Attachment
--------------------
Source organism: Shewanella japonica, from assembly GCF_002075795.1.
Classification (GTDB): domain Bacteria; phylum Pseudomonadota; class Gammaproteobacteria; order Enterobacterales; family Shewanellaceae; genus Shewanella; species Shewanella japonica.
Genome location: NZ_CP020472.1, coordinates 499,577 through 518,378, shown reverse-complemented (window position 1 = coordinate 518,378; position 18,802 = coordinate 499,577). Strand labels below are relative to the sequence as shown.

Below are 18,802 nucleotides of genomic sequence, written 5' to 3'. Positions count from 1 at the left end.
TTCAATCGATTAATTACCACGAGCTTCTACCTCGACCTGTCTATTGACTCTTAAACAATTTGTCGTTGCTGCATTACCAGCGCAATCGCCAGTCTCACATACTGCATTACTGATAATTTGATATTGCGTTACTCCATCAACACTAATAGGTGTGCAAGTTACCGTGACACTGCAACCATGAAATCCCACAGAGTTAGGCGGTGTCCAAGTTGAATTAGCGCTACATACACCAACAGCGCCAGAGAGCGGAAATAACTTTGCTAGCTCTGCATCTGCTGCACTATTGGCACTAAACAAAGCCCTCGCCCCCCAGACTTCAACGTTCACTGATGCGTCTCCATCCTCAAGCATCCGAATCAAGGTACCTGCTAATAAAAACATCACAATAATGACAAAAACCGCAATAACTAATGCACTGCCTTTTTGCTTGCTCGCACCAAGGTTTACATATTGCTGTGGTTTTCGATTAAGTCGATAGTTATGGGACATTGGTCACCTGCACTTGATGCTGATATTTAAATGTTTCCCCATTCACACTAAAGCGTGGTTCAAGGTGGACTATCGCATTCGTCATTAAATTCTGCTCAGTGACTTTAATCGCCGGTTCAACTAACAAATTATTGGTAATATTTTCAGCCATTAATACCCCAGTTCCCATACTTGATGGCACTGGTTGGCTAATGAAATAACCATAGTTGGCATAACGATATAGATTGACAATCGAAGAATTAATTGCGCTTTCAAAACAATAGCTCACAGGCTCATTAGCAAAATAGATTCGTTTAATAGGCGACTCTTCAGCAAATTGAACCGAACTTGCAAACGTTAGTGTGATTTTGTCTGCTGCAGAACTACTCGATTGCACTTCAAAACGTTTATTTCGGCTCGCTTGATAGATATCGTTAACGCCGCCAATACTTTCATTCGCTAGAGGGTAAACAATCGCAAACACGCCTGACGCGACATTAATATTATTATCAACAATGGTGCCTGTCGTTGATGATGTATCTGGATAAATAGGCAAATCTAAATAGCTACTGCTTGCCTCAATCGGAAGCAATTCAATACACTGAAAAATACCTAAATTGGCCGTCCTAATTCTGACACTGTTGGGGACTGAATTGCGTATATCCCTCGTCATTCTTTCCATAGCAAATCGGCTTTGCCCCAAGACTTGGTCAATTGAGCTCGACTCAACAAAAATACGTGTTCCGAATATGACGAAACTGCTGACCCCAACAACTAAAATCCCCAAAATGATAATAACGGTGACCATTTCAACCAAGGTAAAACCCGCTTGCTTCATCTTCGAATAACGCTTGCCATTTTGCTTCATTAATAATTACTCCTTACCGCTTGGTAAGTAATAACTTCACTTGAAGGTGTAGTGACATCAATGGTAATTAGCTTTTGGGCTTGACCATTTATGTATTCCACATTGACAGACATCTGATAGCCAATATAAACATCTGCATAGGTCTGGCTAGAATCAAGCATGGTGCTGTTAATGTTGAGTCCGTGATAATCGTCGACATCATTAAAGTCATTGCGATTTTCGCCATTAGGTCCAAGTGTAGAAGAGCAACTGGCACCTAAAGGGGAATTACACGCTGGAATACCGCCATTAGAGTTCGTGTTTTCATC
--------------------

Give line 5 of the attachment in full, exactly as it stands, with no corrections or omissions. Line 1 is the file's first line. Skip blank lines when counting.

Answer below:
TTCAATCGATTAATTACCACGAGCTTCTACCTCGACCTGTCTATTGACTCTTAAACAATTTGTCGTTGCTGCATTACCAGCGCAATCGCCAGTCTCACATACTGCATTACTGATAATTTGATATTGCGTTACTCCATCAACACTAATAGGTGTGCAAGTTACCGTGACACTGCAACCATGAAATCCCACAGAGTTAGGCGGTGTCCAAGTTGAATTAGCGCTACATACACCAACAGCGCCAGAGAGCGGAAATAACTTTGCTAGCTCTGCATCTGCTGCACTATTGGCACTAAACAAAGCCCTCGCCCCCCAGACTTCAACGTTCACTGATGCGTCTCCATCCTCAAGCATCCGAATCAAGGTACCTGCTAATAAAAACATCACAATAATGACAAAAACCGCAATAACTAATGCACTGCCTTTTTGCTTGCTCGCACCAAGGTTTACATATTGCTGTGGTTTTCGATTAAGTCGATAGTTATGGGACATTGGTCACCTGCACTTGATGCTGATATTTAAATGTTTCCCCATTCACACTAAAGCGTGGTTCAAGGTGGACTATCGCATTCGTCATTAAATTCTGCTCAGTGACTTTAATCGCCGGTTCAACTAACAAATTATTGGTAATATTTTCAGCCATTAATACCCCAGTTCCCATACTTGATGGCACTGGTTGGCTAATGAAATAACCATAGTTGGCATAACGATATAGATTGACAATCGAAGAATTAATTGCGCTTTCAAAACAATAGCTCACAGGCTCATTAGCAAAATAGATTCGTTTAATAGGCGACTCTTCAGCAAATTGAACCGAACTTGCAAACGTTAGTGTGATTTTGTCTGCTGCAGAACTACTCGATTGCACTTCAAAACGTTTATTTCGGCTCGCTTGATAGATATCGTTAACGCCGCCAATACTTTCATTCGCTAGAGGGTAAACAATCGCAAACACGCCTGACGCGACATTAATATTATTATCAACAATGGTGCCTGTCGTTGATGATGTATCTGGATAAATAGGCAAATCTAAATAGCTACTGCTTGCCTCAATCGGAAGCAATTCAATACACTGAAAAATACCTAAATTGGCCGTCCTAATTCTGACACTGTTGGGGACTGAATTGCGTATATCCCTCGTCATTCTTTCCATAGCAAATCGGCTTTGCCCCAAGACTTGGTCAATTGAGCTCGACTCAACAAAAATACGTGTTCCGAATATGACGAAACTGCTGACCCCAACAACTAAAATCCCCAAAATGATAATAACGGTGACCATTTCAACCAAGGTAAAACCCGCTTGCTTCATCTTCGAATAACGCTTGCCATTTTGCTTCATTAATAATTACTCCTTACCGCTTGGTAAGTAATAACTTCACTTGAAGGTGTAGTGACATCAATGGTAATTAGCTTTTGGGCTTGACCATTTATGTATTCCACATTGACAGACATCTGATAGCCAATATAAACATCTGCATAGGTCTGGCTAGAATCAAGCATGGTGCTGTTAATGTTGAGTCCGTGATAATCGTCGACATCATTAAAGTCATTGCGATTTTCGCCATTAGGTCCAAGTGTAGAAGAGCAACTGGCACCTAAAGGGGAATTACACGCTGGAATACCGCCATTAGAGTTCGTGTTTTCATC